I guess eventually it will come to this. I actually wanted to pass this old PC of mine to somebody who could make use of it. My IWILL BD100 plus motherboard running on Pentium 3 CPU with four pieces of assorted SD-RAM totalling about 288MB, a 20GB hard disk and a 32MB NVIDIA graphic card was pretty good at that time back in year 2000.
It was pretty much my workhorse computer at that time plus I did many experiments and exploration, plugging in and unplugging various hardware equipment, and I even installed a 5-1/4″ floppy drive which I salvaged from somewhere! With as many as five PCI slots, 2 ISA slots, 1 AGP slot and 4 memory slots, I could install quite a lot of hardware cards from old ISA cards to the newer PCI cards. I even had a RAID PCI card in an attempt to speed up the computer hard disk data transfer rate. The motherboard only had a bus speed of 100MHz, while the motherboard hard disk connection was going at ATA66; using the RAID card, I tried to improve the speed connection to ATA100.
I experimented with all kinds of operating system from the usual Windows 98SE/ME/2000/XP to Linux and its various distros, and a very strange unknown operating system known as BeOS. The BeOS was so unknown and the company eventually closed down never gaining any prominence. Linux was rather interesting, and I started out with Red Hat before moving on to Mandrake (now Mandriva) and SUSE. Configuring Linux was no easy task at that time as their auto hardware detection was not good as those today. The graphic card / monitor configuration was rather complicated because you have to check the monitor refresh rate and display frequency before you could see nice graphics on your monitor. There were many command line commands to learn and kinda reminded me of MS-DOS. Hah, I even had MS-DOS 6.22 installed in this old computer though it wasn’t very functional as there weren’t any good DOS drivers around to work with the various hard wares like the dial-up MODEM.
And how did I get them booted up? Using a multiboot program like PowerQuest or System Commander! I had as many as six different operating system so much that when I told somebody about it, he almost fainted and couldn’t believe somebody would do that. Actually come to think of it, there were way too many operating systems in that computer. I just did it for the kick out of it and of course for learning as well. Ah, this is what passion is all about, hacking and fiddling with something that you like to do, hence the term hobby!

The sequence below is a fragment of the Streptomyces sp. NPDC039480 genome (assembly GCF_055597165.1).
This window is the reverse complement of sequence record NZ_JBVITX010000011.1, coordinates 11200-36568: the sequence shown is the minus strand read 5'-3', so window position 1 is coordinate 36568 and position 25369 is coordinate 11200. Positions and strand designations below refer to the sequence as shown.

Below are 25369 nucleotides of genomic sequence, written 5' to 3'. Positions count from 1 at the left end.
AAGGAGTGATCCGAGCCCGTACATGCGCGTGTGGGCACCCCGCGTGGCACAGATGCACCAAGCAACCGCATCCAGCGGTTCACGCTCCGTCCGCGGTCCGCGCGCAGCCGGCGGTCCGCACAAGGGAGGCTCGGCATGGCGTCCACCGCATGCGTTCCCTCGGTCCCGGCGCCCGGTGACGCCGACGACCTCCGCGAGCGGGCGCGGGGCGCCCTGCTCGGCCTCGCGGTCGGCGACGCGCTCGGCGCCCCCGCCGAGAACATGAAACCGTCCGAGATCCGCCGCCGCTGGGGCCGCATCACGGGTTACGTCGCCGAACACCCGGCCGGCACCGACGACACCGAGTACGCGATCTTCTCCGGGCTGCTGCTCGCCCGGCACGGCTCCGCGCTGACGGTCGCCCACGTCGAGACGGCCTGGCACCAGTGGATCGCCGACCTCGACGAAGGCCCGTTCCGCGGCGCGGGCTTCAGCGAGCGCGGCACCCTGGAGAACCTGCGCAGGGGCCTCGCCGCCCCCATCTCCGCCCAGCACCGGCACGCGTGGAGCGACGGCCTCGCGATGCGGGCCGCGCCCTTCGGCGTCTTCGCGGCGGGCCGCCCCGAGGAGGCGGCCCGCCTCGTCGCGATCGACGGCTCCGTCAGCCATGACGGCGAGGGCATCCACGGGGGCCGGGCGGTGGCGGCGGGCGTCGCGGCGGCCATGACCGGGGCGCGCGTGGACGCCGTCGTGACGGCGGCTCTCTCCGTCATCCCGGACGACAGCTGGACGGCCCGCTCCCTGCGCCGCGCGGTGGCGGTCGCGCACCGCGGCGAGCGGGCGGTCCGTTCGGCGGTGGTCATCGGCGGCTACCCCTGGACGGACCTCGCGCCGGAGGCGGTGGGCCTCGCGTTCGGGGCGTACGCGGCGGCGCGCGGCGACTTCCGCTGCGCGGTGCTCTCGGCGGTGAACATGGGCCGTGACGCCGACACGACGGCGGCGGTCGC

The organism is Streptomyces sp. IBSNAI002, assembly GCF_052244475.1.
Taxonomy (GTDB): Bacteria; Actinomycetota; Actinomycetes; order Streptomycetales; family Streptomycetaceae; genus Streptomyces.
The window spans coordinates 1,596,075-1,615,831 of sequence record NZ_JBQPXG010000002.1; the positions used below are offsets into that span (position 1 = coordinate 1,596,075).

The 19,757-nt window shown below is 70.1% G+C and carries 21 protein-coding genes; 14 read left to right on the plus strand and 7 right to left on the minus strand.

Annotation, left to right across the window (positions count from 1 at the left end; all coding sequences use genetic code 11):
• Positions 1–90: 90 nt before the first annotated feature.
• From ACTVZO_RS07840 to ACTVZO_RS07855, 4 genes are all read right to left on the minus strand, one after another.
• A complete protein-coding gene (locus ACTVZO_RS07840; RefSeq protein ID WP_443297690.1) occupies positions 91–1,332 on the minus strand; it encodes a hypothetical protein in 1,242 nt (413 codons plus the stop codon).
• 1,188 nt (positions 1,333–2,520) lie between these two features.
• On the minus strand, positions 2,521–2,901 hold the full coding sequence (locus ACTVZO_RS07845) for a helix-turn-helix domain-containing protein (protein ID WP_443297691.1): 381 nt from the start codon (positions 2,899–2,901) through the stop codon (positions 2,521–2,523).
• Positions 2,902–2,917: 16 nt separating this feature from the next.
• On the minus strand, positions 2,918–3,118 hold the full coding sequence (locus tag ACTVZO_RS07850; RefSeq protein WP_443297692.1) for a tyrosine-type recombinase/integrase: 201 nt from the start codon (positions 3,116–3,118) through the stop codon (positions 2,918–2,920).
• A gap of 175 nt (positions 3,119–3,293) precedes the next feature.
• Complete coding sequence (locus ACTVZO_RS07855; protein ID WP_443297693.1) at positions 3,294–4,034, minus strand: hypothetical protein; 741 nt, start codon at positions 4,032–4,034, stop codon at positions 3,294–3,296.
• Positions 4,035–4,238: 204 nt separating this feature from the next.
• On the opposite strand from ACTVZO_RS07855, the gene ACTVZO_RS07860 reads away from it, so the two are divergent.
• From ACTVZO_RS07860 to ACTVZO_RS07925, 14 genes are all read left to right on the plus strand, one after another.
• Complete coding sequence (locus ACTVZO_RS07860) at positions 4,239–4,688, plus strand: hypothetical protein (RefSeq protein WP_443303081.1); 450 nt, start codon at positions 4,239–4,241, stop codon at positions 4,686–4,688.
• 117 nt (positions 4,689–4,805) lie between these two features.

However it was time to dispose of this old PC as I wasn’t going to use it anymore. I have since bought and gave away one PC before having my current AMD dual core CPU set up. I had to change to a Pentium 4 when this old Pentium 3 PC couldn’t cope with Windows XP, and then changed my computer again to a AMD Athlon X2 dual core CPU so that it could handle Windows Vista. I should have gave away this old PC a long time ago somehow for some reason I still had it lying around in the house. For someone who just wants to do simple word processing or simple internet browsing, the Pentium 3 is still capable of doing that, though it may be a bit slow. My Uncle Meng Kee is still using his good old Pentium 3 computer for surfing internet and checking emails. He says he wants a new computer but never seem to get around to buy one. I guess his old Pentium 3 still serves him well.
Before giving this old PC away, I did a quick system check. Plugging in the power cables and hooking up the monitor, mouse and keyboard and then firing it up. The familiar hum and whirl of the computer booting could be heard, but something didn’t sound right and the monitor just remained blank. Hmm… taking my torch light and having a closer look, I couldn’t believe that there was so much rusting in the casing! How on earth the case rust was beyond me. There was no water source near this PC at all. Could the cold air flow from my room’s air condition caused the moisture build up and thus rusting (I was blowing it directly to my current PC to keep it cool and this old PC was in the path)? Well I wouldn’t know, but if the case was rusting, I suppose other parts would also be similarly affected. I tried firing it up a few times, but all I got was a dead black screen. I thought the BIOS must be dead because there wasn’t any BIOS info displayed and the hard disk was not booting either. The fan sounded weird with its whirling speed slowing and speeding and vice-versa. It sounded like those robots that were damaged and trying to move with sheer robot will power. Well that’s Hollywood for you, because in real life if a machine is kaput, it stays kaput.
So that put paid to giving it away. No meaning to give a rusting non-functioning hunk of metal to somebody. May as well throw it to the recyclers. Before dumping it to the All IT Hypermarket where you could drop off your old computer and other electrical equipments, I salvaged the 20GB hard disk (not sure whether it is working, but took it out anyway. There might be important info that’s not to be revealed.), and pull out a PC-133 128MB SD-RAM for nostalgia keepsake.
So sayonara for this good old IWILL BD100+ PC. It served me well, but now has to consign it to the PC graveyard. As for my friend who wanted the old PC? Well I still got another old PC belonging to my dad. It is a Dell PC with a Pentium 3 – 933 MHz CPU. This one still works, so my friend will just get one old PC instead of two.